Raccoons have distemper, a respiratory virus deadly to dogs that are not vaccinated
“Zombie raccoons” have been spotted stumbling around a Chicago suburb — and dog owners need to be aware of the risks those critters pose, according to a warning from the Riverside Police Department.
Those raccoons, which were “displaying abnormal neurologic signs,” were infected with the canine distemper virus, police confirmed in a May 13 news release.
And they are called “zombie raccoons” because of what they may do when they carry the disease, the Chicago Tribune reported.
The virus “can cause the infected animals to walk on their hind legs, stagger and bare their teeth,” the newspaper reported.
Police in Riverside have responded to three different “zombie raccoon” encounters, the news release says, and now the department wants pet owners to “prepare and protect their pets from the distemper virus” that some raccoons are carrying.
“The distemper virus affects the respiratory, gastrointestinal and nervous system of dogs,” police said in the release.
To protect your dogs from the virus, police said owners should supervise their animals while outside — even while in a fenced yard — and vaccinate their pets.
“Canine distemper is entirely preventable,” the American Kennel Club says. To prevent it, the AKC recommends that puppies “get the full series of distemper vaccinations” and that dogs stay up to date with the vaccinations.
Owners should also keep dogs away from wildlife and other dogs that have not been vaccinated, the society says.
“Puppies and dogs most often become infected through airborne exposure (through sneezing or coughing) to the virus from an infected dog or wild animal,” the American Veterinary Medical Association says. “The virus can also be transmitted by shared food and water bowls and equipment.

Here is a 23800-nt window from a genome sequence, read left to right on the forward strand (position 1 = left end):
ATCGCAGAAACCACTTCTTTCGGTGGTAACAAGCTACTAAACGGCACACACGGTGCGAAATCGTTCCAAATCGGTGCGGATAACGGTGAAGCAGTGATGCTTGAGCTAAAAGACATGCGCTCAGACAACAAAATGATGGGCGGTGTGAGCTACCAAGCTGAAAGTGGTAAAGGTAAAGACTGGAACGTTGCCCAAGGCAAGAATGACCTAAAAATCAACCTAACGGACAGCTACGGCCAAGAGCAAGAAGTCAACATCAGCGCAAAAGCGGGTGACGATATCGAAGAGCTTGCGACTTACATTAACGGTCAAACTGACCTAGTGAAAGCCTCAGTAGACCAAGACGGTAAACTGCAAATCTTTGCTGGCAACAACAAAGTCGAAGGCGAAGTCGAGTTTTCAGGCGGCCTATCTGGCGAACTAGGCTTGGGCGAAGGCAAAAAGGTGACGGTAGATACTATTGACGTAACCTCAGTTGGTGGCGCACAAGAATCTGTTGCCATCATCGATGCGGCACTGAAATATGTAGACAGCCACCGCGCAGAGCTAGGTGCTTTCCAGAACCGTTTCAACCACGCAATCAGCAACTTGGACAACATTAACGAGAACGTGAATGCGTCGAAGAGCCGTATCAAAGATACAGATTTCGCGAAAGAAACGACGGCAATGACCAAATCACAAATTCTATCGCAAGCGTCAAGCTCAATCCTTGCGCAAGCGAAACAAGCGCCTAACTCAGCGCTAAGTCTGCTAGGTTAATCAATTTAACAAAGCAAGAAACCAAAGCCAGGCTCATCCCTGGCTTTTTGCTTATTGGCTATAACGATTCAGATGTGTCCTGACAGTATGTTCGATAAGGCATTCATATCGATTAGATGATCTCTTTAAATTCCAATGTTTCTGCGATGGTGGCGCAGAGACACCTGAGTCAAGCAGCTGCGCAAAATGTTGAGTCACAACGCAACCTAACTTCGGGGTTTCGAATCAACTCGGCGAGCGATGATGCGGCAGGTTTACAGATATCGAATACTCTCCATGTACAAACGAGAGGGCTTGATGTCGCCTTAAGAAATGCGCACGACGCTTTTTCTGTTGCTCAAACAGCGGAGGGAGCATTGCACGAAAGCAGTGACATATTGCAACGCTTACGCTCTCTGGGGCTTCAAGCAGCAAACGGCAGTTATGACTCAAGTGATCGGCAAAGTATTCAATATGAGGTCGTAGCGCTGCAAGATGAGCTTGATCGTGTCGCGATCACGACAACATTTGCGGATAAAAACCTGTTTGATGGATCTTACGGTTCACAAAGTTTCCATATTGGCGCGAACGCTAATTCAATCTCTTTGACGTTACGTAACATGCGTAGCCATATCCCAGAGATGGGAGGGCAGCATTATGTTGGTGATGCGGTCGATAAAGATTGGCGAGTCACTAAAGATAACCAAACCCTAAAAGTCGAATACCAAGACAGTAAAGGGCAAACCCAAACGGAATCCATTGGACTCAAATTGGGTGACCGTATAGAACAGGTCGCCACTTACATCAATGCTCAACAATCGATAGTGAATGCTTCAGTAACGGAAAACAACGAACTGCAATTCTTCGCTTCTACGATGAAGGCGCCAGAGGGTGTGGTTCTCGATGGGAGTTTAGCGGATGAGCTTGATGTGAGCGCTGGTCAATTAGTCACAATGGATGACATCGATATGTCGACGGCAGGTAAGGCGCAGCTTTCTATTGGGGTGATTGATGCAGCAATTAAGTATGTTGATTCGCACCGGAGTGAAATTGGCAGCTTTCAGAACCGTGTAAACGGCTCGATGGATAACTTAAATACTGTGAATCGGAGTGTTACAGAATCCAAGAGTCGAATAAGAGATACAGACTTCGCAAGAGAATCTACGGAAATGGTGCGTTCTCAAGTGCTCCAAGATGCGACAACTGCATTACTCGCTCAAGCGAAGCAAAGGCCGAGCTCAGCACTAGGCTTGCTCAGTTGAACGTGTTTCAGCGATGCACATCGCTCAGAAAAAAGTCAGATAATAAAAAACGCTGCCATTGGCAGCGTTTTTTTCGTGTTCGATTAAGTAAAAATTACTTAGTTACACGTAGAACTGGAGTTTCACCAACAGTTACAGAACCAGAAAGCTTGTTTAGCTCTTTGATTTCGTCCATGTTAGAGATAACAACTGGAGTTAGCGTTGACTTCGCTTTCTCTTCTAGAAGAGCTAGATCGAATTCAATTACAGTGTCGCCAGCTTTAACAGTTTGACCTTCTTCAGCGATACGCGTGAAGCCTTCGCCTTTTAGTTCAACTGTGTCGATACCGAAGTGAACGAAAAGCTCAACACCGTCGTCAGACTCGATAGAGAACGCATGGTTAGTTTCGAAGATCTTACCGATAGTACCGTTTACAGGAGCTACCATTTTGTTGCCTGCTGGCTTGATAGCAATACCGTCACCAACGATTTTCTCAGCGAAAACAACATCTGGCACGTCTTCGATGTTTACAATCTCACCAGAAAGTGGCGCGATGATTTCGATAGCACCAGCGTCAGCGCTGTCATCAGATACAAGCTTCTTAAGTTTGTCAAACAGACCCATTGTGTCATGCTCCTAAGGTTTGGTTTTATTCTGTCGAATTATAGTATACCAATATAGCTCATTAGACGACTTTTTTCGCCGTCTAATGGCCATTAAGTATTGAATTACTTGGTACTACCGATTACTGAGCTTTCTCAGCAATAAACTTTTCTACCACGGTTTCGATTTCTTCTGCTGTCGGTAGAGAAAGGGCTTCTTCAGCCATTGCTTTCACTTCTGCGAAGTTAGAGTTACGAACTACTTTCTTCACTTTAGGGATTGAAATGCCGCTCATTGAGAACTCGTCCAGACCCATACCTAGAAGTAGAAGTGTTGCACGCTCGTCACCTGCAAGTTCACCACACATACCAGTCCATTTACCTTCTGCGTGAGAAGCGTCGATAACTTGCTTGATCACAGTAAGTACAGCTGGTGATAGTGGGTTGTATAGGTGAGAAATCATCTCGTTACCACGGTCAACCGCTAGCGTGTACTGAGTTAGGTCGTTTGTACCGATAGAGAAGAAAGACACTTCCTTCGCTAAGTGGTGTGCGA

“Because canine distemper also impacts wildlife populations, contact between wild animals and domestic dogs can facilitate the spread of the virus,” the AVMA continued. “Canine distemper outbreaks in local raccoon populations can signal increased risk for pet dogs in the area.”
Dogs that have become infected will show many symptoms, including vomiting, muscles twitches and seizures, according to the AVMA.
“The virus may also cause the footpads to thicken and harden, leading to its nickname ‘hard pad disease,’” the association said. “In wildlife, infection with canine distemper closely resembles rabies. Distemper is often fatal, and dogs that survive usually have permanent, irreparable nervous system damage.”
This is not the first time “zombie raccoons” have been spotted in the suburb, police said.
“It seems every year around this time we get a rise in calls about raccoons acting oddly and we respond to calls about raccoons that may be a danger to the public,” Chief Tom Weitzel said in the news release.
“We’ve had a number of cases concerning raccoons with distemper in our jurisdiction,” he continued. “If you see a sick raccoon that may be a threat to public safety, call the police.”
He said the department’s policy is to “put down animals that are suffering or pose a threat to public safety.”
Last year, in Belleville, Illinois, six raccoons were shot and killed because they showed signs of distemper, the Belleville News-Democrat reported.
“Distemper is a fatal disease for raccoons and they can suffer greatly from it. So in most instances they are euthanized,” a police captain said at the time.
“Zombie raccoons” were also spotted in Ohio last April, McClatchy reported.